Anstead Oceanis - 2012 Version

By Guest Bum Paul Lewin (Instagram @thepaullewin), founder of Chicago's Commonwealth Crew watch group.

Anstead Oceanis

Presence and worth: that is my Quentin Tarantino, Pulp Fiction conclusion for this watch.

How did I get to this notion? I borrowed the Anstead Oceanis from The Time Bum in a friendly watch exchange. I knew about this watch’s origin on Kickstarter back in 2012, and its wildly successful funding, so I was anxious to receive it. The watch was designed by Tom Anstead, a veteran naval officer, and his goal of creating practical and useful watch made sense to me. I am a fan of micro brand divers and I had high expectations for the 300m rated Oceanis. 

Anstead Oceanis

Upon trying on the watch, the first thing I noticed was its heft. The weight is not overbearing but it definitely lets you know that it’s there. At first blush, the simple case geometry seems to be a design oversight and with a diameter of 44mm and 14.3mm tall, a rather large one; however, the case sets the stage for more obvious and eye-catching features: the saw tooth bezel and crown. Making legibility and tactility key, the sharp geometry of the bezel and its etched and painted markers were clear features that set the Anstead apart from other divers. The 120-click unidirectional bezel takes some muscle to get moving but it’s not a deal-breaker. The screw-down crown with the cast sawtooth design is one of the best I have ever seen. It looks as though it used to be a transmission gear that was repurposed for its strength, and there is no question that your fingertips will have grip. The case back is screw down with the Anstead arrow etched into it, along with general information about the watch.

Anstead Oceanis

Inside the stainless steel case sits a 24-jewel Seiko automatic NH36a movement, an upgraded version of the faithful 7s36 with hacking and hand winding capability, and a 40-hour power reserve. This was an uncommon choice in 2012, and still a minority movement among micro brands. Why choose Seiko over Miyota or ETA? Why not? Seiko movements are accurate, reliable, inexpensive, and easily serviced. Moreover, it made perfect sense for Anstead's target market, as most potential owners likely already owned Seiko watches with a variant of this workhorse automatic inside.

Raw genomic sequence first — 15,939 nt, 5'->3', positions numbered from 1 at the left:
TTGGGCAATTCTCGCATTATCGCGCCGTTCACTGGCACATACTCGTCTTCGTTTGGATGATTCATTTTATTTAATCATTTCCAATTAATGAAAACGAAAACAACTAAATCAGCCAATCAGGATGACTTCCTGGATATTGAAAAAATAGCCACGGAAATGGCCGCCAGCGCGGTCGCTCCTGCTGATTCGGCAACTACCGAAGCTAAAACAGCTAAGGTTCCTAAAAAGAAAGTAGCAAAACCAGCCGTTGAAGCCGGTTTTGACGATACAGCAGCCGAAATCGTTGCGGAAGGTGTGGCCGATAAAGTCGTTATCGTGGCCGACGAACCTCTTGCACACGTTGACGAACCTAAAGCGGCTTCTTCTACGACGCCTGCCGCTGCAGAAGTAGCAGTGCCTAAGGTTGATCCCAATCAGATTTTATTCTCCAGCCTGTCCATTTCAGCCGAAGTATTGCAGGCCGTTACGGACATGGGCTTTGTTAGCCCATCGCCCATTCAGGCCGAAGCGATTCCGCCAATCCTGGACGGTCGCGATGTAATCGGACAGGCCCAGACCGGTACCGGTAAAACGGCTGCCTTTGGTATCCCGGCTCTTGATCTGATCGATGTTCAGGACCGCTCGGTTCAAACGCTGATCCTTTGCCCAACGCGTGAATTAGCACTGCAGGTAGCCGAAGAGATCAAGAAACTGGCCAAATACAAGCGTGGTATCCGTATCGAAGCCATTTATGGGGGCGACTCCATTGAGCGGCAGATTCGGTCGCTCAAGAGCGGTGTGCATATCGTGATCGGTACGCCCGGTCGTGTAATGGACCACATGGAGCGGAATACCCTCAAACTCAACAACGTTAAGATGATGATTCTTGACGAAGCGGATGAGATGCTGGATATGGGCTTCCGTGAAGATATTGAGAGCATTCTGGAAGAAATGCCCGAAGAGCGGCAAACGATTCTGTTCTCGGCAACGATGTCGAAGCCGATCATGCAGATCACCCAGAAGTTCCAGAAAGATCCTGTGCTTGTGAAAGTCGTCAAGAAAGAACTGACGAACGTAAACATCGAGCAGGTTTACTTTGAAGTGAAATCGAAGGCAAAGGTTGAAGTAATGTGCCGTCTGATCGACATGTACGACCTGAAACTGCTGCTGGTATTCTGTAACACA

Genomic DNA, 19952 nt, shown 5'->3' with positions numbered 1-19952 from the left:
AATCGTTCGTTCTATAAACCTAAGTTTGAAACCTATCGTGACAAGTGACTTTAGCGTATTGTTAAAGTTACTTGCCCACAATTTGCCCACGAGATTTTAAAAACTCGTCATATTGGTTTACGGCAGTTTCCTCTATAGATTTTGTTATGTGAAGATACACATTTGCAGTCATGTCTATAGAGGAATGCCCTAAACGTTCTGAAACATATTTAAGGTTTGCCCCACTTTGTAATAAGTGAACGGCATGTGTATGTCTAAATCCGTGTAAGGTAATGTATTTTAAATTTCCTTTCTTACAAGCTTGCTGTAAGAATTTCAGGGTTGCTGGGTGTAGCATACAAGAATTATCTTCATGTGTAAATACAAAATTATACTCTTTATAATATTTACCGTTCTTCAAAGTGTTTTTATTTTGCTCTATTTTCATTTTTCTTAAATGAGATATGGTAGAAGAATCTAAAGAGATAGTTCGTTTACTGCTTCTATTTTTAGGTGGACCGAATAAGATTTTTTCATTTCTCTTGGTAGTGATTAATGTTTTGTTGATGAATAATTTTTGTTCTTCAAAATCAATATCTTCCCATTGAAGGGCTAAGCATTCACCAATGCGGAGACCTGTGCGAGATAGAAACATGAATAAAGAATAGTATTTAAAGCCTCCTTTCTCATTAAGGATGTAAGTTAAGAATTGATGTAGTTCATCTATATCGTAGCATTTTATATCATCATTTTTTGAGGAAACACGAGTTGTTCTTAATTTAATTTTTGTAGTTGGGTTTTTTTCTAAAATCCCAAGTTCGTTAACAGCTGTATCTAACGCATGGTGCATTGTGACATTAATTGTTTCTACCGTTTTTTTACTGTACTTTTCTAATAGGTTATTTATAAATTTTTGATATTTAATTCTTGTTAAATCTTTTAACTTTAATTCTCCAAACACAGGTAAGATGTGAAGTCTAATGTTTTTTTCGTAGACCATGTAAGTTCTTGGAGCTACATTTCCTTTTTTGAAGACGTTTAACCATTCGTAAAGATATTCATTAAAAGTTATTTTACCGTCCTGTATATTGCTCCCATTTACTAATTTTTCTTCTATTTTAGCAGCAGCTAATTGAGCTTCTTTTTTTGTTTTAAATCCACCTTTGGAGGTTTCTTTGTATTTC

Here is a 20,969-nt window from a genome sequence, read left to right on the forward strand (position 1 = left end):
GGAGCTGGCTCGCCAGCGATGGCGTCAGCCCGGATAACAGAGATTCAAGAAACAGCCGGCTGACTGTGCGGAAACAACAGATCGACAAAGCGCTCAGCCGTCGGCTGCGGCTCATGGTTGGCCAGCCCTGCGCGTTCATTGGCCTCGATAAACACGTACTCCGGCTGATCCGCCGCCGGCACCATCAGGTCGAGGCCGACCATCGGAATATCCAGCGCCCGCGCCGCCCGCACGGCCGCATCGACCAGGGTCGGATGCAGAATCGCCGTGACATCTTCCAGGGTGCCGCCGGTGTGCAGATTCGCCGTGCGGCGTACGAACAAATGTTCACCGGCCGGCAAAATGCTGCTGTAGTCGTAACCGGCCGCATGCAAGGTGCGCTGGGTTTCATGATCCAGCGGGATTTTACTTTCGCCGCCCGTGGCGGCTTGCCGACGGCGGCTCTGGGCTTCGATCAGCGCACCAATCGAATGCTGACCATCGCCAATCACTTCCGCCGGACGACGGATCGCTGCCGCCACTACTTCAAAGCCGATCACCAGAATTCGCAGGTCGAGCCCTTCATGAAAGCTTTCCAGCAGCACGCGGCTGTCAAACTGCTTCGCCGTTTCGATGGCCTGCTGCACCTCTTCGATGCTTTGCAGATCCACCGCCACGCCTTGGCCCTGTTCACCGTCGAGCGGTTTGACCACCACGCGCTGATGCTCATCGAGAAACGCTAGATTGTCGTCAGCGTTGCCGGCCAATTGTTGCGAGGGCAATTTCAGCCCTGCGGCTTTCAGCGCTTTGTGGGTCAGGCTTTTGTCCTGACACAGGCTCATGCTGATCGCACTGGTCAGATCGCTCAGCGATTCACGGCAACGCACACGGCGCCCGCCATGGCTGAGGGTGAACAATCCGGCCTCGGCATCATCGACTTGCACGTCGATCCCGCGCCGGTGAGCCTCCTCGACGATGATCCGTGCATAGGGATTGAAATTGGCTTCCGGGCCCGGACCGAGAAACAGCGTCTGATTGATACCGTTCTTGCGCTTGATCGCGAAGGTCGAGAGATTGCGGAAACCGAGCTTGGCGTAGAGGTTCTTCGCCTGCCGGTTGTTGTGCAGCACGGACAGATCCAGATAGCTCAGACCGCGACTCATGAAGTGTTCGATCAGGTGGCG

Anstead Oceanis

Underneath the AR-coated sapphire crystal, lies a unique dial, with a military flair in its structure and matter-of-fact display of information. There are tiny minute and second tick marks on the outer rim followed by long, pronounced hour marks. Aside from the 12, 6 and 9 arabic numerals, this long hash motif creates a cohesive design, unifying the dial and the bezel. It's a nice touch. The Anstead arrow logo pointing up towards the 12-hour marker and the upside down triangle pip pointing down from the bezel gives a nice visual bearing of “true north” on the watch. Perhaps a subliminal nod towards Tom's nautical and military background.  

The day/date window is outlined in polished steel. The watch originally had white day/date wheels, but the day was printed slightly off-register, so The Time Bum treated the watch to a common Seiko modification of switching out the wheels from a white background with black lettering to ones from a 7s36 with the opposite color setup. Had I never seen the mod on this watch, I probably wouldn’t think much about it; however, after seeing it in person I feel that this is the way the watch should have been manufactured. The only other detail about this dial that I’m not sure about are the 24 hour markers. They seem unnecessary on a dive watch, particularly with the large wingspan of the bezel and long hash marks on the dial, and their absence could give some breathing room to the inner area of the dial. Finally, the subdued minute and hour hands, and a sweeping orange-tipped second hand bring the whole dial to light. They may seem a little thin for a diver, but the restraint goes well with the contrast of white Superluminova ink and the matte black dial. 

Anstead Oceanis

The Oceanis was offered with either a black rubber or tan leather strap. The Bum ordered his with the leather. He later replaced with a dark brown, oil tanned Hadley-Roma strap, which is how I recieved it and this was the perfect combination in my book. The padded and tapered strap transitions easily from the weekday to the weekend, and the shine of the bezel against the dark leather gathered many nods of approval when the Anstead was passed around at a recent Commonwealth Crew watch gathering.

With a design that set itself apart from the crowd, an unexpected movement, and a dial that just made sense, the $399 retail price was a no-brainer, and the $250-275 pre-order was a bargain. From the 2012 Kickstarter campaign to today, Anstead has developed a following and the brand is growing. Tom is now taking pre orders for a new Oceanis which is an evolution of the original (see The Bum's preview below). Clearly, if you know your watch market and you thoughtfully inject into it what you love about horology - like Anstead has done - you can create a watch with those two key elements: presence and worth. 

Anstead Oceanis


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